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Bulletin of the World Health Organization

Print version ISSN 0042-9686

Bull World Health Organ vol.79 n.3 Genebra Jan. 2001

http://dx.doi.org/10.1590/S0042-96862001000300008 

Public Health Reviews


This new section will contain review articles that focus on a particular disease or public health policy. This month there are two public health reviews. The first, by Philippe G. Kestelyn & Emmett T. Cunningham Jr, deals with the ocular problems associated with HIV/AIDS. It is followed by a review, by John P. Whitcher, M. Srinivasan, & Madan P. Upadhyay, of the global problem presented by corneal blindness.


 

HIV/AIDS and blindness

Philippe G. Kestelyn1 & Emmett T. Cunningham Jr2

 

 


Nearly 34 million people are currently living with HIV/AIDS: ocular complications are common, affecting 50% to 75% of all such patients at some point during the course of their illness. Cytomegalovirus retinitis is by far the most frequent cause of vision loss in patients with AIDS. Although the prevalence of cytomegalovirus retinitis is decreasing in industrialized countries because of the widespread availability of highly active antiretroviral therapy, between 10% and 20% of HIV-infected patients worldwide can be expected to lose vision in one or both eyes as a result of ocular cytomegalovirus infection. Less frequent but important causes of bilateral vision loss in patients with HIV/AIDS include varicella zoster virus and herpes simplex virus retinitis, HIV-related ischaemic microvasculopathy, ocular syphilis, ocular tuberculosis, cryptococcal meningitis, and ocular toxic or allergic drug reactions. At present, most patients with HIV/AIDS in developing countries who lose their vision have a very limited life expectancy. As antiretroviral therapy makes its way to these countries, however, both life expectancy and the prevalence of blindness related to HIV/AIDS can be expected to increase dramatically.

Keywords: HIV infections/complications; Acquired immunodeficiency syndrome/complications; AIDS-related opportunistic infections/complications; Blindness/etiology (source: MeSH).

Mots clés: HIV, Infection/complication; SIDA/complication; Infections opportunistes liées SIDA/complication; Cécité /étiologie (source: INSERM).

Palabras clave: Infecciones por VIH/complicaciones; Síndrome de inmunodeficiencia adquirida/complicaciones; Infecciones oportunistas relacionadas con el SIDA/complicaciones; Ceguera/etiología (fuente: BIREME).


 

 

Introduction

It is difficult to assess the contribution of HIV/AIDS to blindness worldwide. Most studies on the prevalence of ocular complications in HIV/AIDS have been carried out in industrialized countries (1), while more than 90% of all HIV sufferers live in the developing world (2). Furthermore, there is strong evidence that both the spectrum of ocular complications and their prevalence differ substantially between developing and industrialized countries (1). Taken together, these factors limit the validity of extrapolating the prevalence rates of ocular complications in North America and Europe to the more than 30 million HIV-infected patients living in sub-Saharan Africa, South Asia, and South-East Asia. Nevertheless, we have attempted to investigate the global importance of HIV-related blindness. Special attention has been given to those diseases that have the potential to affect both eyes, including cytomegalovirus (CMV) retinitis, acute retinal necrosis, the variant of acute retinal necrosis referred to as progressive outer retinal necrosis, HIV-related ischaemic microvasculopathy, ocular syphilis, ocular tuberculosis, cryptococcal meningitis, as well as ocular toxic or allergic drug reactions. Although other ocular disorders are observed commonly in HIV-positive patients, including herpes zoster ophthalmicus, ocular toxoplasmosis, Kaposi’s sarcoma of the ocular adnexae, and conjunctival neoplasias, these tend to affect one eye only (1) and are therefore not considered in this review.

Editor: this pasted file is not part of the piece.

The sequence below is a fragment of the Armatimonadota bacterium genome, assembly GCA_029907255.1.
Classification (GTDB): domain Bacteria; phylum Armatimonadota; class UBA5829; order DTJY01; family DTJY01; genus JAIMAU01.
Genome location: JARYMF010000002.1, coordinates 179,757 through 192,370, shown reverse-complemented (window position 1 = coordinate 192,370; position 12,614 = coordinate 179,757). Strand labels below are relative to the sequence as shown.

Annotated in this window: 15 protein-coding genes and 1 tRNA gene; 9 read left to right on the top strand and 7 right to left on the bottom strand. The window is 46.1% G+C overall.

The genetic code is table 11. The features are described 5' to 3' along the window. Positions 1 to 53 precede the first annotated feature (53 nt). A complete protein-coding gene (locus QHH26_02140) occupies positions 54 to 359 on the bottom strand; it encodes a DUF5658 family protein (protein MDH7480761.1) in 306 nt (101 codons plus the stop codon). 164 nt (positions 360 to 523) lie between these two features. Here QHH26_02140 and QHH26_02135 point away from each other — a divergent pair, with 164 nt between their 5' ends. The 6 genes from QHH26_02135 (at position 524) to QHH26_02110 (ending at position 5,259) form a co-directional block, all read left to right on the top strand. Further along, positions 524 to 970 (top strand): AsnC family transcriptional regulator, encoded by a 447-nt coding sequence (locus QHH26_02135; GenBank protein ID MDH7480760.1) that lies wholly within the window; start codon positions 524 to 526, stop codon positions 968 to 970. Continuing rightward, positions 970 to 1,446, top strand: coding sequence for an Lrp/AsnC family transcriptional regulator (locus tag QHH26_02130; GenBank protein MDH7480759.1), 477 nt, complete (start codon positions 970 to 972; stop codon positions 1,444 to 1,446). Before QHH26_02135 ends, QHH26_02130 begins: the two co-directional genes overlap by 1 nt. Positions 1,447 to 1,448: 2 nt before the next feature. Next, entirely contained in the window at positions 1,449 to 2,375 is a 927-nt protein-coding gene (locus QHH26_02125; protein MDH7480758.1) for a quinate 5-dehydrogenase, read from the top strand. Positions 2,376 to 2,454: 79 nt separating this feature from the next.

Cytomegalovirus retinitis

CMV retinitis tends to occur in advanced HIV infections, usually once the CD4+ T-cell count has fallen below 50 cells/ml. Before 1997, approximately 30% of patients with AIDS developed CMV retinitis (3). In industrialized countries, the incidence of CMV retinitis in patients with CD4+ T-cell counts of less than 50/ml was about 20% per year, and approximately 40% of patients with CMV retinitis developed bilateral eye disease (4). The introduction of HIV protease inhibitors in 1995 quickly led to the development of combination therapy, termed highly active antiretroviral therapy (HAART). As a result of HAART, many patients experienced a decline in HIV replication, a marked improvement in immune function, and an associated decline in morbidity and mortality caused by opportunistic infection. The number of cases of CMV retinitis also decreased by 55% to 95% (5). In a study performed at a single centre, data collected in 1995 before the introduction of HAART showed a 6.1% annual incidence of newly diagnosed cases of CMV retinitis among all HIV-positive patients, where as the annual incidence of new cases in 1997 — after the introduction of HAART — was 1.2%(6). The combination of HAART and effective anti-CMV drugs, such as ganciclovir, foscarnet and cidofovir, has vastly improved the visual prognosis for patients with CMV retinitis, and has dramatically reduced the risk of developing bilateral blinding disease in the industrialized world.